Good morning! Here’s what you need to know in markets on Tuesday.
1. David Davis has been told he could be in contempt of parliament after his department heavily edited government analyses on the impact of Brexit on 58 industrial sectors before handing them to a select committee, the Guardian reports. Opposition MPs accused the Brexit secretary of leaving out “politically embarrassing” information after he refused to include anything deemed to be market sensitive or that he said could damage the UK’s negotiations with the EU27.
2. The head of Germany’s domestic intelligence agency has accused US tech giants such as Facebook of failing to take enough responsibility for content on their sites, undermining democracy by not distinguishing between fact and opinion, the Guardian reports.“Today we are discovering a ‘fifth estate’ that makes claims but up until now does not want to take any social responsibility,” Hans-Georg Maassen told a conference on cybersecurity organised by Germany’s Handelsblatt daily.
3. Victoria Beckham’s luxury fashion brand has secured a £30m investment to help fund its expansion, Sky News reports. Victoria Beckham Limited (VBL) said London-based NEO Investment Partners had acquired shares in return for its cash.
4. The promise of nationalisation and tax rises on the rich will help Labour recapture its former heartlands from the SNP, the party’s new leader in Scotland predicted. The Times reports that Richard Leonard, flanked by Jeremy Corbyn in Glasgow, admitted yesterday that the pro-independence movement had successfully presented itself as being on the side of “hope and optimism” in the referendum campaign in 2014.
5. Male employees at easyJet earn over 50pc more than their female colleagues on average, the budget airline revealed on Monday according to a Telegraph report. Of those in the top pay bracket at easyJet, 89pc were male workers. Per hour, the airline’s male employees earned 51.7pc more on average than female workers.
6. British Airways owner IAG has confirmed it is buying the majority of the Gatwick take-off and landing slots being sold by the administrators for fallen carrier Monarch, the Telegraph reports.IAG, which also owns Iberia and Aer Lingus, said the price it was paying was “commercially confidential”, although it is thought to have agreed a multi-million pound deal for the slots with KPMG, which took control of Monarch when it fell into administration in October.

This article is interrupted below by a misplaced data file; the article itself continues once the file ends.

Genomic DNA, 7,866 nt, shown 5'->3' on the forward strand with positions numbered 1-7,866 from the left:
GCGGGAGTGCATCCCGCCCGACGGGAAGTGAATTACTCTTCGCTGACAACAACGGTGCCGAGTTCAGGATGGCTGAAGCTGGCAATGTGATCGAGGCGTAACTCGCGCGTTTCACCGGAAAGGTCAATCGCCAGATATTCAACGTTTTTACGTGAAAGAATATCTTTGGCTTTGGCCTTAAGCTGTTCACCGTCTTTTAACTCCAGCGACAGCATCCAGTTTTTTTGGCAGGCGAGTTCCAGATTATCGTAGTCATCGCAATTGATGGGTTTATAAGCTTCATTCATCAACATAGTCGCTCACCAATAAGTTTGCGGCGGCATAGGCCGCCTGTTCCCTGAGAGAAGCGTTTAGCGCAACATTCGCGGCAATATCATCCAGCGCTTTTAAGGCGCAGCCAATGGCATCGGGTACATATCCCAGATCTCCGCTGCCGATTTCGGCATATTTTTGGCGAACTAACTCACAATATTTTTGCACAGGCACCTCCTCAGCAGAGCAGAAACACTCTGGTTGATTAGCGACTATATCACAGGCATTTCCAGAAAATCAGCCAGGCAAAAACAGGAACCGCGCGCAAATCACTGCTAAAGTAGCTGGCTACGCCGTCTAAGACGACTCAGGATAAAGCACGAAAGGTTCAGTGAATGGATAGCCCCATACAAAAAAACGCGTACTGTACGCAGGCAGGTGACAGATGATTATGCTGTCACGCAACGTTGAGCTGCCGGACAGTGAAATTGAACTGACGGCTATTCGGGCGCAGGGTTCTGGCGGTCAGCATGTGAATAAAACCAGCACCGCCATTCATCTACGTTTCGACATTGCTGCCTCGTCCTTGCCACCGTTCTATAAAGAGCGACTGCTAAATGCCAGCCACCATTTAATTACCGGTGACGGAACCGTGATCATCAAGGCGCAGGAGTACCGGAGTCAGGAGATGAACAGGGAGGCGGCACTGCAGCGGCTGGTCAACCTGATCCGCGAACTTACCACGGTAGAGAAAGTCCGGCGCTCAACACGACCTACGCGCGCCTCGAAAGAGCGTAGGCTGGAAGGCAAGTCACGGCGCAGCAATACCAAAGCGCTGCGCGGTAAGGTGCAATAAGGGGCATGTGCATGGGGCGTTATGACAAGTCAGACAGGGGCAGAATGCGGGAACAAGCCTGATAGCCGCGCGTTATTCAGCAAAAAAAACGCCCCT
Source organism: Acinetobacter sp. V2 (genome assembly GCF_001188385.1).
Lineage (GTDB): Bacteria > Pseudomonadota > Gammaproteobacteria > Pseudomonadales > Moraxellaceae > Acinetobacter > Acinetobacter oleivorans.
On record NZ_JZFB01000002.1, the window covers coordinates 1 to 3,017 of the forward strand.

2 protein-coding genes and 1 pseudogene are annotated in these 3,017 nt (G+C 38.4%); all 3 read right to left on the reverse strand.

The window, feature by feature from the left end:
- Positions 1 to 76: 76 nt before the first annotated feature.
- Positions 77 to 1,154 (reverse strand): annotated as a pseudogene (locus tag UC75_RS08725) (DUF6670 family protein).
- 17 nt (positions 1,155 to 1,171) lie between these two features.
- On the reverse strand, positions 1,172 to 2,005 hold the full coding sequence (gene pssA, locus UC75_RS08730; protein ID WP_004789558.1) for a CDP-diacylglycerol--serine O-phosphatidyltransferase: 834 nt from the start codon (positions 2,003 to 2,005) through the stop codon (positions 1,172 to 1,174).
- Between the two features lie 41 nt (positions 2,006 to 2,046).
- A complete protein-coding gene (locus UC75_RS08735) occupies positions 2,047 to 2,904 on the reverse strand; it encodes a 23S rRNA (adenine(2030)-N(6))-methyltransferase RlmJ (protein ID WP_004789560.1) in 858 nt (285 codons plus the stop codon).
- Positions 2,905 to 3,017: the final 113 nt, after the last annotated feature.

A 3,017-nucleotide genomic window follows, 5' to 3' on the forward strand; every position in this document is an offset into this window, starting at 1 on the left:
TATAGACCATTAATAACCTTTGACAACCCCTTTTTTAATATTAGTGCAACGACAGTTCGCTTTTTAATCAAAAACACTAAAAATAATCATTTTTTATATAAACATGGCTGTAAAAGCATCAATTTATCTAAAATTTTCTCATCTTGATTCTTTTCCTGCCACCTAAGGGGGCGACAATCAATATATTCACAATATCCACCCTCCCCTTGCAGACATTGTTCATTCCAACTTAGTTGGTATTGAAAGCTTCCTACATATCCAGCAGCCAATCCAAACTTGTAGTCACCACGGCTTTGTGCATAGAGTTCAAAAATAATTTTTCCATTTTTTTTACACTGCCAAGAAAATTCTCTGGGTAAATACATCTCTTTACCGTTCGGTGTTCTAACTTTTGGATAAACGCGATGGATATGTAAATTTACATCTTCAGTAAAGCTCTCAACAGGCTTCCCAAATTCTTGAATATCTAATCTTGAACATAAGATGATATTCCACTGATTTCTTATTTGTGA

7. Japan’s Nikkei share average dipped on Tuesday in choppy trade, with Toray Industries diving after it said a subsidiary had falsified data, while concerns North Korea might launch more missiles lifted stocks linked to defence. The Nikkei closed 0.04% lower at 22,486.24, after earlier trading in positive territory.
8. A City grandee whose former roles included the deputy chairmanship of HSBC Holdings has been drafted in for secret talks aimed at defusing the boardroom crisis at the owner of the London Stock Exchange. Sky News reports that Sir Simon Robertson met the activist fund manager agitating for the reinstatement of the company’s chief executive last week to assess whether a compromise deal could be agreed.
9. Shanghai nickel futures tumbled more than 2 per cent in early trade on Tuesday as reforms in China threaten steel-intensive infrastructure projects, Reuters reports. The most-traded nickel contract on the Shanghai Futures Exchange was 2.35% lower at 93,480 yuan ($US14,170.72) a tonne at 1:00 a.m. GMT. The contract has now retreated by more than 10% from its one-year peak hit on November 6.
10. And finally… The Bank of England will on Tuesday morning reveal the damage inflicted on the UK’s biggest lenders from £30bn of hypothetical consumer loan losses, an economic downturn and a collapse in the pound, the Guardian reports. Threadneedle Street’s latest health check on the sector – the first was conducted in 2014 – could have an impact on a bank’s ability to pay dividends and on its business models.
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